At this, and all subsequent steps, the same information or data is additionally or alternately communicated to information engine 28, following standard network protocol. Thus, medical information and data relating to the patient may be continually stored in either tag 12, information engine 28, or both, in whole or in part.
 Second, the patient is triaged, and a transceiver communicates data to tag 12, providing
 a. Triage results
 b. Updated emergence indicator
 c. Steps necessary for examination.
 Third, the patient examined, and a transceiver communicates data to tag 12, providing:
 a. Exam results.
 b. Test ordered.
 c. Updated emergency indicator.
 Fourth, the patient diagnosed, and a transceiver communicates data to tag 12, providing:
 a. Diagnosis results
 b. Care treatment/plan
 c. Disposition (admit/discharge)
 Fifth, the patient is treated or admitted, and a transceiver communicates data to tag 12, providing:
 a. Admit info (including assignment of location of patient's patient care area 101)
 b. Treatment results
 c. Patient education status (discharge instructions given already or pending)
 It will be recognized that the above steps are not linear or sequential. Thus, step 5c could be completed any time after step 4, or triage may indicate necessary immediate necessary steps (for example, "stitches required for wound") so that certain steps are prioritized
 The patient care area 101B to which the patient is been assigned is shown in the information engine 28 to have been previously occupied by a patient who was treated for MRSA, as primary or secondary indication. The institution requires that all users in patient care areas that had been associated with MRSA follow a specific hygienic regime. Information engine 28 identifies the patient as now being present in patient care area 101B, which now requires that all activities be associated be performed in accordance with a specified hygienic regime. The patient tag 12 may be programmed to identify the association of the patient with a MRSA-coded area.
 The institution dispatches mobile cart 103 to be positioned outside patient care area 101B in view of the MRSA coding. Cart 103 incorporates an access device. The access device may be a simple electronic beam or a physical turnstile as shown in FIG. 10. A physician, nurse or other health-care worker, visitor or other user must traverse the access device to enter patient care area 101B. To traverse the device, the user must engage the access device which user can do only through tag 12, and, thus, only users associated with tag 12 can enter patient care area 101B. The institution's hygienic regime, programmed into information engine 28, provides that only selected users are allowed entry into patient care area 101B. The hygienic regime further requires certain hand hygiene before entering patient care area 101B. Upon a user approaching patient care area 101B entryway is advised to perform the required hand hygiene at cart 103. Upon the user entering dispenser area 104 in close proximity to cart 103, the NFC component of user's tag 12 communicates with NFC component of receiver 20C on cart 103. Tag 12 communicates to the users' identity to receiver 20C, and may optionally communicate the user's prior movements within the system which was stored in the database of tag 12. Receiver 20C receives the identity of the user, including the optional movement information, and communicates the user's identity to information engine 12. Information engine 28 performs a look-up to determine that the user is authorized to enter patient care area 101B. Alternatively, receiver 20C may have stored in its database the rule that any physician or nurse may enter patient care area 101B, and, upon receiving identification information from tag 12 that the bearer is a physician or nurse, recognizes the user's authority to enter patient care area 101B. On the other hand, if information engine 28 (or receiver 20C in the alternative) failed to recognize the user authorized to enter patient care area 101B, receiver 20C will not activate the hand hygiene sequence, and will by audible signal (for example, "entry denied") or a red flashing light, emanating from receiver 20C or another device associated with receiver 20C, inform the user that the user is not authorized to enter patient care area 101B.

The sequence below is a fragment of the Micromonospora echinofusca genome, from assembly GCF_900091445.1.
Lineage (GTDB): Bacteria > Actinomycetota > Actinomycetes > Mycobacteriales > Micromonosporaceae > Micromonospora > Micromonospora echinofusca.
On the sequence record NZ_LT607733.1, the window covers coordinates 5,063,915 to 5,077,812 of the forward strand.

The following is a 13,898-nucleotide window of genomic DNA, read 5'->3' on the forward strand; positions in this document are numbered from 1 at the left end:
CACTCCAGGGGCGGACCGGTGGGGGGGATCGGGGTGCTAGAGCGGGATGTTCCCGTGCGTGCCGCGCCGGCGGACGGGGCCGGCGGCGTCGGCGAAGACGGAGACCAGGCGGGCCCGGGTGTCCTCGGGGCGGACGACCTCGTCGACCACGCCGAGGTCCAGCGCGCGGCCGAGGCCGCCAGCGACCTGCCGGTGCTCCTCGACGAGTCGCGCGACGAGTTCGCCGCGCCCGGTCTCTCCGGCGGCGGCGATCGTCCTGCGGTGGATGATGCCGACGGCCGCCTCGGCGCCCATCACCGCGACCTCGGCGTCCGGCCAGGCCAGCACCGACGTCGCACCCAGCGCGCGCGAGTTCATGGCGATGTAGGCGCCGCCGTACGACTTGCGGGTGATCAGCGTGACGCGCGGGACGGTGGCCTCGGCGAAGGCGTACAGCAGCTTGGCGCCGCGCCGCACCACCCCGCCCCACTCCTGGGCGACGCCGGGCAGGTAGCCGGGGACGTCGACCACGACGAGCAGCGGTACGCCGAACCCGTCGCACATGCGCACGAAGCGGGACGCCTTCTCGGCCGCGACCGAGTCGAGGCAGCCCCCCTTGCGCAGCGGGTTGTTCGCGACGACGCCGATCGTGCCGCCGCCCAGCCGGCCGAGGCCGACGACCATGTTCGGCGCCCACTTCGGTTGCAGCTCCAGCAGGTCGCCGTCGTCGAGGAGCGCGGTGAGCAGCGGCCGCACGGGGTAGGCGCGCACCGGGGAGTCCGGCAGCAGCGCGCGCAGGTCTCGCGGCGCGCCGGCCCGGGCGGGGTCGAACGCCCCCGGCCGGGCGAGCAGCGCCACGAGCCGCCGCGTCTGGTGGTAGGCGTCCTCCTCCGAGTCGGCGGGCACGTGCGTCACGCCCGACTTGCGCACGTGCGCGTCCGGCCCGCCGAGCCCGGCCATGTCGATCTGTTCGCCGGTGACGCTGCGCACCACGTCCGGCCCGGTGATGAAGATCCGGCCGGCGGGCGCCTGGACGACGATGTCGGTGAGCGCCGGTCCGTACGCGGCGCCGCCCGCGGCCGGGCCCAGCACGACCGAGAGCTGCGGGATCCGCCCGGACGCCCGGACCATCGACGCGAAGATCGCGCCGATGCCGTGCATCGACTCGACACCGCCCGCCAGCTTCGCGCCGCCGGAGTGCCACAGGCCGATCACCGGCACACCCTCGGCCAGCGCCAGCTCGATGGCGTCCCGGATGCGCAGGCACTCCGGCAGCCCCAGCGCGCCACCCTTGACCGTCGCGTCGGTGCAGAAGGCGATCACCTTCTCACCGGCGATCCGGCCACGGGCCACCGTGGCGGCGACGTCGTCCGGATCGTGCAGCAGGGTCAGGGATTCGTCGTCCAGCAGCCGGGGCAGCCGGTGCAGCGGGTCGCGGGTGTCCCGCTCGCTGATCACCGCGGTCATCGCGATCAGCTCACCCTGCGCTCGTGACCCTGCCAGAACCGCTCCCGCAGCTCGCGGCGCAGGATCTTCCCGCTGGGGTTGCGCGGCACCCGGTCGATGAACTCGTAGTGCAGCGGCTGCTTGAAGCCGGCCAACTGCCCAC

Upon recognizing the user as authorized to enter patient care area 101B, the system will begin the hand hygiene sequence. The sequence can initiate and continue only so long as the user is within area 104, which is an area in close proximity to the cart. The system will recognize that user is within area 104 by the fact that the user's tag and receiver 20C remain in continuous NFC communication. A speaker associated with alternately receiver 20C or cart 103 will direct the user to initiate the hand hygiene sequence by performing the first hand hygiene step. Alternately, rather than audio, the system may designate the initiation and first step by blinking a light next to the valve of the first dispenser. Subsequent steps are directed by audio signals or by blinking lights. In this example, the user is directed to employ MRSA rub in dispenser 110B. To continue the sequence, user must place the user's hands under the dispensing valve of dispenser 110B. The microprocessor within the dispenser communicates to receiver 20C and then to information engine 28 that a user's hands had been positioned under the dispenser valve of dispenser 110B, and that a quantity of MRSA rub was dispensed. The system associates the activity with the user, because the NFC communication between user's tag 12 and receiver 20C has been continuous.